Solar Storms are disrupting farmer GPS systems during critical planting time

The solar storms that have been wowing people with the Northern Lights across the United States the last two nights have also been disrupting GPS satellites, crippling some Midwest farmers’ operations, reports 404 Media. The issues have forced many to stop planting just as a crucial planting deadline for corn farmers approaches.

The storms reportedly knocked “some GPS systems” offline temporarily, which messed with the accuracy of “Real-Time Kinematic” (RTK) systems. Tractors from John Deere and other brands use RTK for “centimeter-level positional accuracy” when carrying out farming work like crop-planting or fertilizing, 404 Media writes.

The “extremely compromised” systems caused “drastic shifts in the field and even some heading changes” for those who continued planting during the outages, according to a warning from Kansas and Nebraska John Deere dealer Landmark Implement over the weekend. Landmark said that planted rows won’t be where AutoPath, a tractor guidance system, thinks they are later when it’s time to tend to them, and that it could be difficult or impossible to use it in fields that were planted while GPS systems were compromised.

While the solar storms, which are some of the worst to have hit the Earth in over two decades according to the National Oceanic and Atmospheric Administration (NOAA), are expected to subside soon, it comes at a critical time for corn crops. Willie Cade of right-to-repair advocate group Repair.org told 404 Media that May 15th “is a critical date to get corn planted,” calling it “huge” if corn farmers can’t get their crops planted by then.

Organic farmer Tom Schwarz, who was also quoted in the story, said the solar storms halted their operations, and that now the weather forecast threatens to put off planting even further. His farm and others like it use RTK systems to plant crops right up to the edge of the lanes tractors use to drive between them, and if GPS was inaccurate while planting happens, they risk destroying crops later, because human drivers “can’t steer fast enough or well enough” to keep tractors between the rows.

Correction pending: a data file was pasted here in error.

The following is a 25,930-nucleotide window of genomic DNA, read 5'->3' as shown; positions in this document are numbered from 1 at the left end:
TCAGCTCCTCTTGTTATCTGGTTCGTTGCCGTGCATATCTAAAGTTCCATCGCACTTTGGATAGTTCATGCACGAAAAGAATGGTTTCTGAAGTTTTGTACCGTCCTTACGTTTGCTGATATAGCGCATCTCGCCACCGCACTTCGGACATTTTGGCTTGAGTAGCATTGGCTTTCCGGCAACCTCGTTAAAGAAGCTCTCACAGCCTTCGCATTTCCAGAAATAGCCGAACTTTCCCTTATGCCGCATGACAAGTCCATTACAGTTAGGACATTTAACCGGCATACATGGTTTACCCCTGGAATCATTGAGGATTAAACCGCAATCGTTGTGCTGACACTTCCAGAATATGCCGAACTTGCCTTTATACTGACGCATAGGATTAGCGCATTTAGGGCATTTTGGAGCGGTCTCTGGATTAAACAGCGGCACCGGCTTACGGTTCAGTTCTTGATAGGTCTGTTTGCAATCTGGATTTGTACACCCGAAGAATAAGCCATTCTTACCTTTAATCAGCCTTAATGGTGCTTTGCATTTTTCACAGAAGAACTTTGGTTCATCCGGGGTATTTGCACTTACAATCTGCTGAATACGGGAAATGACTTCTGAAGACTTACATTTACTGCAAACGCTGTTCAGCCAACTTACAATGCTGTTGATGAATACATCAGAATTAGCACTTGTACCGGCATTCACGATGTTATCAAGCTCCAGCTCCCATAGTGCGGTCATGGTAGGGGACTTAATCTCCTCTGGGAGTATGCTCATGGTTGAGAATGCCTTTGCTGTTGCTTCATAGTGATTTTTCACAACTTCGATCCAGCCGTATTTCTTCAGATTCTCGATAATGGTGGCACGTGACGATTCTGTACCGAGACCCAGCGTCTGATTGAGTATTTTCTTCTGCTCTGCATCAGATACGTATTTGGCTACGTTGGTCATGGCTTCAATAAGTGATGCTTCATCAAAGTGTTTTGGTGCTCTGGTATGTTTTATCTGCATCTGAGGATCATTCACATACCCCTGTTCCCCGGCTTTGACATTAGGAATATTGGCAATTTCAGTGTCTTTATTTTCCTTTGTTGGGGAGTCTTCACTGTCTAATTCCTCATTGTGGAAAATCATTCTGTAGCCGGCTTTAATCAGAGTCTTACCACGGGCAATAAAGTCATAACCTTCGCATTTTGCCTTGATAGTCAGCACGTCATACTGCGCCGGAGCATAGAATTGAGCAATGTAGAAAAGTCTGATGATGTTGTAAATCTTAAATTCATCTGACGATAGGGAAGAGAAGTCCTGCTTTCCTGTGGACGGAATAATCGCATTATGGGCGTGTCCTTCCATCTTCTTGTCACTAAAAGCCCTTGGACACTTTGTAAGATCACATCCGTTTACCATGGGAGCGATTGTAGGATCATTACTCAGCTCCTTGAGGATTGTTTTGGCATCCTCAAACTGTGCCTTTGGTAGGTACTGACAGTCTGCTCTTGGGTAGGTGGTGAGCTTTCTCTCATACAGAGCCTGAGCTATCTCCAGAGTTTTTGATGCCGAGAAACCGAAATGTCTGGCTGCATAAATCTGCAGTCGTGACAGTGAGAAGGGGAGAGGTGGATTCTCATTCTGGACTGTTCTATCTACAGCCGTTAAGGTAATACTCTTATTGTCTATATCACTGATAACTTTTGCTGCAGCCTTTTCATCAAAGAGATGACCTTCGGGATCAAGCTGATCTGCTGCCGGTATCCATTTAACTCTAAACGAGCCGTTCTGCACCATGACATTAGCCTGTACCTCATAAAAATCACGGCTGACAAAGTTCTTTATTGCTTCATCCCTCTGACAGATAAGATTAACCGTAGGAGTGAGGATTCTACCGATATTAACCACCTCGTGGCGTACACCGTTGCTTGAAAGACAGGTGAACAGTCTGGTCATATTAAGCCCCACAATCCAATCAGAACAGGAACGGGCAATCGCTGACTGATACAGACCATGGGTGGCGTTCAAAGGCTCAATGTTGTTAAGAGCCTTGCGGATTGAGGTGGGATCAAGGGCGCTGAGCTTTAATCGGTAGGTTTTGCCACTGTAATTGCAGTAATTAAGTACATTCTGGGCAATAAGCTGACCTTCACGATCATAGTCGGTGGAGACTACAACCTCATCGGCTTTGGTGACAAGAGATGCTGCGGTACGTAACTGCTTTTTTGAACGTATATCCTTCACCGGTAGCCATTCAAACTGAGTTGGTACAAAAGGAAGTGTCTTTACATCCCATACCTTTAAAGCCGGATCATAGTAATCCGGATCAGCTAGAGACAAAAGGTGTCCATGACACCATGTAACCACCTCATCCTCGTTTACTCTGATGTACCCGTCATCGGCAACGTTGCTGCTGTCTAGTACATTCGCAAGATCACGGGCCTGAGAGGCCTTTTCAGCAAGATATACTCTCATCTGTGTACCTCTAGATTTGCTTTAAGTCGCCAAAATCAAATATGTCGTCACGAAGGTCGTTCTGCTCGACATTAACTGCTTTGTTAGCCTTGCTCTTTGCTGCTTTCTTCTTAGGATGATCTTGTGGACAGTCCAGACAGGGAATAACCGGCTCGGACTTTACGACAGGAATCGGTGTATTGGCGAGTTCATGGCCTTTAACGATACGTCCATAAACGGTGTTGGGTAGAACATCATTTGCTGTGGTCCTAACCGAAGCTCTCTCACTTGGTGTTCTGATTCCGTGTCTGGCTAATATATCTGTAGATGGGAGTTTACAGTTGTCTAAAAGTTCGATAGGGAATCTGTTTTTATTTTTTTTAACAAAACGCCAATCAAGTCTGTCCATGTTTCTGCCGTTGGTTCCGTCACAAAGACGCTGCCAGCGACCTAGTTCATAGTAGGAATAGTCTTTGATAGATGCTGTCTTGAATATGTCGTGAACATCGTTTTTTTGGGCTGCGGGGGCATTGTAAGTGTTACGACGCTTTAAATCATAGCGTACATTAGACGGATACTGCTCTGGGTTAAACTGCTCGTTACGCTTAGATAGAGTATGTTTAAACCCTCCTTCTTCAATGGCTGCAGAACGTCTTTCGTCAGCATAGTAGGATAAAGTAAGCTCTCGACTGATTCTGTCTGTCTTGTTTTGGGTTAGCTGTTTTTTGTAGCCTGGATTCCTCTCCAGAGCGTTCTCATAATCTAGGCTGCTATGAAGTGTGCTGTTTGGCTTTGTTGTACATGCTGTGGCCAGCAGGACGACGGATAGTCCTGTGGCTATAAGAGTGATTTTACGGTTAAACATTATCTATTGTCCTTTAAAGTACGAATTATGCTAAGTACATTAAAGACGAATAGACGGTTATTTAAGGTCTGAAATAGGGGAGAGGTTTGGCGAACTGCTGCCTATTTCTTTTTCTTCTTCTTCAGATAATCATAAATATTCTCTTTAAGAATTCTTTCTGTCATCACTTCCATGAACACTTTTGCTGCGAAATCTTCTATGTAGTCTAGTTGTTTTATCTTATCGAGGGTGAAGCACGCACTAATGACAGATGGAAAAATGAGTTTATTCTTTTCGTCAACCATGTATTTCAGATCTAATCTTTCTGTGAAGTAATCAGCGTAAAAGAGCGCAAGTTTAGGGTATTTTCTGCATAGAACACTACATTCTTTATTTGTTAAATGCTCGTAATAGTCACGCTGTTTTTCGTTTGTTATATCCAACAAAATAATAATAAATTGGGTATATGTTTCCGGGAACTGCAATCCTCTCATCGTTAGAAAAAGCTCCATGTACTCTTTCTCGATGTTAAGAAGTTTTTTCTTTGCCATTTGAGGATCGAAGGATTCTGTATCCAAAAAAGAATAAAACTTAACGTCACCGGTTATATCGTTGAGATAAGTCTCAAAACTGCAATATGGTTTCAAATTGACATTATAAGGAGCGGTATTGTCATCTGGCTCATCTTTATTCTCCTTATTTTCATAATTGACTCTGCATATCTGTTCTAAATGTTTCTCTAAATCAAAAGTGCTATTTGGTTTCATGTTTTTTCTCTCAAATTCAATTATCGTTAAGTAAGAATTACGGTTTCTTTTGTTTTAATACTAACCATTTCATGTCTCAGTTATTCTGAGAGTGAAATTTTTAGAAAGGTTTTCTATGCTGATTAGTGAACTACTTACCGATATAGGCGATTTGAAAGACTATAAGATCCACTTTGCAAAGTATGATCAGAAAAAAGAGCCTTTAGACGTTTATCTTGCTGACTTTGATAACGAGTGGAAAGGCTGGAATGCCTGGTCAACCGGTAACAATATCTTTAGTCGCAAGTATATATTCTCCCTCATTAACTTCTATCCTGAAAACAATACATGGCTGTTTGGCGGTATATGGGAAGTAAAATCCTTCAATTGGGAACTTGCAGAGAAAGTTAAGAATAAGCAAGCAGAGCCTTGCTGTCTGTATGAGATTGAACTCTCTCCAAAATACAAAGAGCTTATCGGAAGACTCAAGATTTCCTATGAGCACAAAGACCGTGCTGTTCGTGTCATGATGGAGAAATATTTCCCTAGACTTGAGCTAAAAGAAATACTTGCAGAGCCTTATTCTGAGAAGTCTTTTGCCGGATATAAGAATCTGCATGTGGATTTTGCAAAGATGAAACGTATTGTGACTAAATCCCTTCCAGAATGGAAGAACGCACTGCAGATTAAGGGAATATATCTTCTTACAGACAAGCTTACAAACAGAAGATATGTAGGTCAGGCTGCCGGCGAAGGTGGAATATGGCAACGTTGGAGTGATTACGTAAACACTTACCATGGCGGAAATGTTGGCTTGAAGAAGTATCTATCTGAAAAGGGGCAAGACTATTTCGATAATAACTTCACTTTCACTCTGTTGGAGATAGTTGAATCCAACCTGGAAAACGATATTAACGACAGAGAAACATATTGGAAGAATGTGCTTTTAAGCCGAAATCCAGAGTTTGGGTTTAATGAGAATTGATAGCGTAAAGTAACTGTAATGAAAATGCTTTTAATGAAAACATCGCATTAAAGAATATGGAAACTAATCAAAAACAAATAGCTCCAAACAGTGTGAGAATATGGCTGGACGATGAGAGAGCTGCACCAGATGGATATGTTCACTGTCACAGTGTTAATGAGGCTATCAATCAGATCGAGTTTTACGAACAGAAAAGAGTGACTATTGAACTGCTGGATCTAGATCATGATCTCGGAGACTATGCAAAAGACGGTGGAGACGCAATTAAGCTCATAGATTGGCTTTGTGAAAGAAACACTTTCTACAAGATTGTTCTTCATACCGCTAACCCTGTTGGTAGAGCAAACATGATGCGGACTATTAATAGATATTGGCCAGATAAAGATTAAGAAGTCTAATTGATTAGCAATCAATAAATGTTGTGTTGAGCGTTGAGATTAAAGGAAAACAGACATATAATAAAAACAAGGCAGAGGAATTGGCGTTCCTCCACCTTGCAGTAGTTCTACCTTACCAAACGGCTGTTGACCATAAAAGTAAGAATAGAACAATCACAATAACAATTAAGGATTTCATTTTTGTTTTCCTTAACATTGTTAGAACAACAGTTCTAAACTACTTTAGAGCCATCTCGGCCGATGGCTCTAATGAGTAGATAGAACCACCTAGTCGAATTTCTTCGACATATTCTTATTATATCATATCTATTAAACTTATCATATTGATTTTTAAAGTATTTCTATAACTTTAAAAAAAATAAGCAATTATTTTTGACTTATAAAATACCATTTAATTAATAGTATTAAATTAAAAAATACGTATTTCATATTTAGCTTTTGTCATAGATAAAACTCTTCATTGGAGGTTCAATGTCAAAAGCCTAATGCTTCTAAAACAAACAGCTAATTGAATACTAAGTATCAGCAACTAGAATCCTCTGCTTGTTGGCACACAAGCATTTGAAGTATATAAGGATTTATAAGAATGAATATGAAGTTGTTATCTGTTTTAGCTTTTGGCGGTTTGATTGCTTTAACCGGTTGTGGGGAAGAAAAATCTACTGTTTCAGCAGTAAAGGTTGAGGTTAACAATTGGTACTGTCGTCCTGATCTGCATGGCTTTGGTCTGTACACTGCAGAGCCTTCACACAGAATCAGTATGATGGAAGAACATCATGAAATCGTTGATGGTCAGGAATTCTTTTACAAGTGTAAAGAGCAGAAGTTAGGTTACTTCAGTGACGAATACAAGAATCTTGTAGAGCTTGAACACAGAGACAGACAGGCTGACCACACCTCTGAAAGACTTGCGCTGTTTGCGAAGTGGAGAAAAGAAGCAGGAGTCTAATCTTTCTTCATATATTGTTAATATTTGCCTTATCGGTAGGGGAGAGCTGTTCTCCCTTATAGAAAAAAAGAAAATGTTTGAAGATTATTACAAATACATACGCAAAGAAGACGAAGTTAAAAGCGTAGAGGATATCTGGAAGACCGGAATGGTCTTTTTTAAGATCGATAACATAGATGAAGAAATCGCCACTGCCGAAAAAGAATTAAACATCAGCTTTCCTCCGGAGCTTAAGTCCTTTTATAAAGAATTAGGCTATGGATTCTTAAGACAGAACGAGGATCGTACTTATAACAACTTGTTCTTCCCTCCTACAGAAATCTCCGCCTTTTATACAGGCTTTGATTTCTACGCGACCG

On a broad scale, the farming that’s done today is heavily reliant on high-tech, often heavily automated tractors and other equipment. When they fail, farmers often have no recourse because the entire life cycle of their crops is wrapped up in the tech. That reliance is part of why there’s so much momentum behind right-to-repair laws now, as farmers want to be able to fix their tractors when they break, rather than be beholden to manufacturers for it.

Geomagnetic storms like the ones affecting farmers this weekend are created when plasma and magnetized particles are flung out of the sun in what’s called coronal mass ejections. The NOAA rates them on an increasingly severe scale from G1 to G5. The storm that’s been hitting the Earth the last couple of days has reached G5.

The NOAA says “severe to extreme” solar storms of G4 or higher could occur again today. So far, the storms haven’t led to widespread reports of solar storm-related disruptions, though Starlink has experienced some “degraded performance,” as Reuters writes, while some on Reddit reported issues with flight systems or HAM radio transmissions.

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